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Free Scholarship: NORML Seminar In Aspen For Marijuana Activists And Attorneys

  • by Allen St. Pierre, NORML Executive Director April 4, 2009

    Colorado NORML is pleased to announce the second annual Hunter S. Thompson Scholarship to attend the NORML Aspen Legal Seminar!

    The NORML Legal Committee’s Annual Aspen Conference (which is a continuing legal education seminar for practicing lawyers) is scheduled for June 4th and 5th, 2009, at The Gant. Colorado NORML, is presenting the scholarship, which covers three nights lodging and the conference registration fee, to an attorney or cannabis law reform activist who, by written submission, demonstrates 1) a desire to improve public advocacy and/or trial skills related to representing cannabis consumers in the courts (criminal, medical, and more), 2) a demonstrated need for financial assistance to attend this year’s Aspen Legal Seminar.

    The value of the scholarship is approximately $1000.00.

    Some of the finest defense attorneys (and cannabis law reform activists) in the United States have been coming to NORML’s Aspen seminar for many years to learn, enjoy the inspired environs of beautiful Aspen in early summer–and to do so at VERY reasonable rates. This year’s seminar focuses on state and federal medical marijuana laws, and is a MUST educational opportunity for medical marijuana patients, providers, cultivators, as well as for criminal defense attorneys (and public defenders, who receive a discount to attend).

    Check out this year’s informative and interesting schedule here. The social events, including a great, private dinner catered by Cache Cache’s Chris Lanter, are included with the scholarship.

    Criminal defense lawyers, public defenders, cannabis law reform activists, medical marijuana patients and their providers from the 13 states with medical cannabis laws are strongly encouraged to attend (HI, AK, WA, OR, CA, NV, NM, CO, MT, MI, RI, VT and ME).

    Submission for this year’s Hunter Thompson Scholarship is by fax, mail or email. The scholarship is awarded by the CONORML board of directors, please direct your submissions ‘Attn: Steve Wells’ at: swells@conorml.org,  (303) 725-0774 (f) by April 15, midnight Rocky Mountain High time–and we hope to announce the recipient of the scholarship on April 20th, 2009.

    Colorado NORML
    PO Box 492
    Longmont, CO 80502

    The submission word count rule will be strictly enforced. Submissions may be of any length…


    17 Responses to “Free Scholarship: NORML Seminar In Aspen For Marijuana Activists And Attorneys”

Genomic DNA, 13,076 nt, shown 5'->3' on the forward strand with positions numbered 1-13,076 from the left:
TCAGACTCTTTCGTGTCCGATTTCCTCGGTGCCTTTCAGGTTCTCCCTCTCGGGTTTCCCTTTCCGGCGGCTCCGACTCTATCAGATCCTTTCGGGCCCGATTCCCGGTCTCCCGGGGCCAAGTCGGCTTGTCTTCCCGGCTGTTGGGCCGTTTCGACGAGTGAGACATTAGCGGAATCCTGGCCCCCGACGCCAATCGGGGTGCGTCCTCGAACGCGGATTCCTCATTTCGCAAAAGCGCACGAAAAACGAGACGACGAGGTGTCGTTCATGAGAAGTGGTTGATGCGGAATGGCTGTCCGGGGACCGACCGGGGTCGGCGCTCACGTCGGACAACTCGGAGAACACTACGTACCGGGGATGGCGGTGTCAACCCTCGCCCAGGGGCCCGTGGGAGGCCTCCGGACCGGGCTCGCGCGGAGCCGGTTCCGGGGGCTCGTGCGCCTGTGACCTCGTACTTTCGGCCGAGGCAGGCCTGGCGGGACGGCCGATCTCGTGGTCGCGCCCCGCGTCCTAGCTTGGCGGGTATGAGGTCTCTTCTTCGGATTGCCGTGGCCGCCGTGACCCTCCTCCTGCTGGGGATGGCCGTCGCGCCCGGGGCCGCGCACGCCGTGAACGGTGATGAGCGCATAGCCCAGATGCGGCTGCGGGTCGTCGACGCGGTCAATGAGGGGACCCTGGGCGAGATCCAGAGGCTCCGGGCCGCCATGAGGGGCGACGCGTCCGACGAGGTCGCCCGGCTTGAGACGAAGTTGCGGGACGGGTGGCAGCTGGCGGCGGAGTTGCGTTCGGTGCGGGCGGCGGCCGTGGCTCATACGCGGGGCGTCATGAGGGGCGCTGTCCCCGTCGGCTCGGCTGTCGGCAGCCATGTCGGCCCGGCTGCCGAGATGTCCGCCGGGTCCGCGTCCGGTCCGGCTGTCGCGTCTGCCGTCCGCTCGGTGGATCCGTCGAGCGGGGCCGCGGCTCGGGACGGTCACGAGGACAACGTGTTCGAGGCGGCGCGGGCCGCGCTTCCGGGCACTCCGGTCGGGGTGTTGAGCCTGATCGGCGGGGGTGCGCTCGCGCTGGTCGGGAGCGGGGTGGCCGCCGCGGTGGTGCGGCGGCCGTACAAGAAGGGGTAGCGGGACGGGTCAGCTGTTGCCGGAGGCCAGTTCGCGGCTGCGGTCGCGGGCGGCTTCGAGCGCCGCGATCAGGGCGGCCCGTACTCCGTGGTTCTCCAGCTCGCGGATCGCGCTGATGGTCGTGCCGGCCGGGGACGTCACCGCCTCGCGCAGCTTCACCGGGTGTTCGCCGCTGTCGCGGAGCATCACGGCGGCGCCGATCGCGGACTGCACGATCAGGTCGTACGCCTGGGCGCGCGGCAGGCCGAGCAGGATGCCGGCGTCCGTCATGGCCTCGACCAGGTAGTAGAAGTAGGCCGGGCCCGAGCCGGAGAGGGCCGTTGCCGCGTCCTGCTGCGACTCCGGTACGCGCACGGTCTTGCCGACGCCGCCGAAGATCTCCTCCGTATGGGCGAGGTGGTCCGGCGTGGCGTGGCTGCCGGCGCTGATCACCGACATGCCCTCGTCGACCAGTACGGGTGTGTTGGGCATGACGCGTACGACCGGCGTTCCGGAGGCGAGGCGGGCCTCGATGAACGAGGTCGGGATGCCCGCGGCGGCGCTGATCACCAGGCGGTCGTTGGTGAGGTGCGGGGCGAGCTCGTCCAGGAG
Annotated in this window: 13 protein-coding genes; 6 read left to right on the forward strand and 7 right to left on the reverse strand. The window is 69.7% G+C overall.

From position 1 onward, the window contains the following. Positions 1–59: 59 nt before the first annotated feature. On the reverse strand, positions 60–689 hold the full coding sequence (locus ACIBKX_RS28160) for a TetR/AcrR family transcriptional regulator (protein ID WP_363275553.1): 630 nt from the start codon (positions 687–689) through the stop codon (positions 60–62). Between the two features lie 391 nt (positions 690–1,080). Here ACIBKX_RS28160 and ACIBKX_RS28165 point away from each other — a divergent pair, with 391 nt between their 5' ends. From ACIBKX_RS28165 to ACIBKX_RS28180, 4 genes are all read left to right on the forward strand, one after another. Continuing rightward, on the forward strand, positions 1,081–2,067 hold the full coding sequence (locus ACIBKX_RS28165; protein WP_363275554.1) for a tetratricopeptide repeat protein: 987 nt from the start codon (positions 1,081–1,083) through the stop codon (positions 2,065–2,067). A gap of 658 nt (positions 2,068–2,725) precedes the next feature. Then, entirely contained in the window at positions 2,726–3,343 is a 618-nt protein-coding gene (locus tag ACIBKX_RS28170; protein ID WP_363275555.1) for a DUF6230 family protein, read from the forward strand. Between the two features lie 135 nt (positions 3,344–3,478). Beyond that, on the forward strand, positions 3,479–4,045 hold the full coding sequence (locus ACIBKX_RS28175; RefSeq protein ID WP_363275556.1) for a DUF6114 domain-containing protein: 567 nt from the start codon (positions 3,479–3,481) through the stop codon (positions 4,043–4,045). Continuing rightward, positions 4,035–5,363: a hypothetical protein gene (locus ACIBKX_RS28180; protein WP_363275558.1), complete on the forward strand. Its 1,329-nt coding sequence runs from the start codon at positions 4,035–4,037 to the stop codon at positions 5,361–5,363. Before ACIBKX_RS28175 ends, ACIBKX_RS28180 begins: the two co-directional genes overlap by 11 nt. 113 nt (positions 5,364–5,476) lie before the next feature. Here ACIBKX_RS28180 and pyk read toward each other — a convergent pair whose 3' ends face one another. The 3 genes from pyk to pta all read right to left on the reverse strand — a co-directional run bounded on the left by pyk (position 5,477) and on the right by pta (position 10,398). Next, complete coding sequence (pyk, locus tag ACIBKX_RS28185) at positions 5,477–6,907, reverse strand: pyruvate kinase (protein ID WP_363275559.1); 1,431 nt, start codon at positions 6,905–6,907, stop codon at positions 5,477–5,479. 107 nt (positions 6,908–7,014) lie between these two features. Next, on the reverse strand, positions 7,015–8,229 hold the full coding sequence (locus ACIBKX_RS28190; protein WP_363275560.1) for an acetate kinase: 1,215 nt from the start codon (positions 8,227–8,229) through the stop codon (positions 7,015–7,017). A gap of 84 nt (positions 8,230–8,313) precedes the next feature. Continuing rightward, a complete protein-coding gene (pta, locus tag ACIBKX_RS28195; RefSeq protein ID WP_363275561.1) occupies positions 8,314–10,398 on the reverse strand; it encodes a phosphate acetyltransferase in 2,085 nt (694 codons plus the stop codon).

1. Jake says:

      ‘The submission word count rule will be strictly enforced. Submissions may be of any length…’

      What?

    2. AAAAHHHHH Aspen! Scholarship Awards add a nice touch of class and honor to meetings. Thanks NORML! I can’t wait to be strongly incouraged to attend your Seminars because I’m from Tennessee.

      TN Bills SB 209 & HB 368

    3. Darrell Kilgore says:

      Maybe a Public Invite to all “lawyers”and then get them High near the mile high.LEGALIZE

    4. Jeff says:

      Legit Potheadz…

      But yall Ready know

    5. Rick says:

      For all you folks who were at Hash Bash in Ann Arbor yesterday, thanks for making it the best I have ever been to. The weather was great and the vibe was terrific. Be good

    6. Da Vinci says:

      Wish I could make it. Hope Norml puts video of this seminar out, so we can all learn together and be on the same page.

    7. Anonymous says:

      If the County Sheriffs of Colorado has its way, law-enforcement agencies will soon be able to take your house, cars, cash and jewelry, sell it off and divvy up the proceeds quietly and privately among themselves. This organization, which lobbies for the interests of sheriffs across the state, is the force behind House Bill 1238, which rolls back a 2002 law guaranteeing Colorado residents reasonable protections against “asset forfeiture” — a fancy legal term for when the cops use the force of law to take your stuff
      House Bill 1238, sponsored in the house by Rep. Joe Rice, D-Glendale, and in the Senate by Sen. Brandon Shaffer, D-Boulder, would wipe away the 2002 reforms that curbed law-enforcement abuses.

    8. David D says:

      How can the submission word count rule be strictly enforced when there is none?

    9. #9 David D Says:
      April 6th, 2009 at 12:45 am

      How can the submission word count rule be strictly enforced when there is none?

      RE:
      Perhaps a ‘wink’ emoticon following the word-count rule statement would clarify its meaning:

      “The submission word count rule will be strictly enforced.
      Submissions may be of any length… 😉 “

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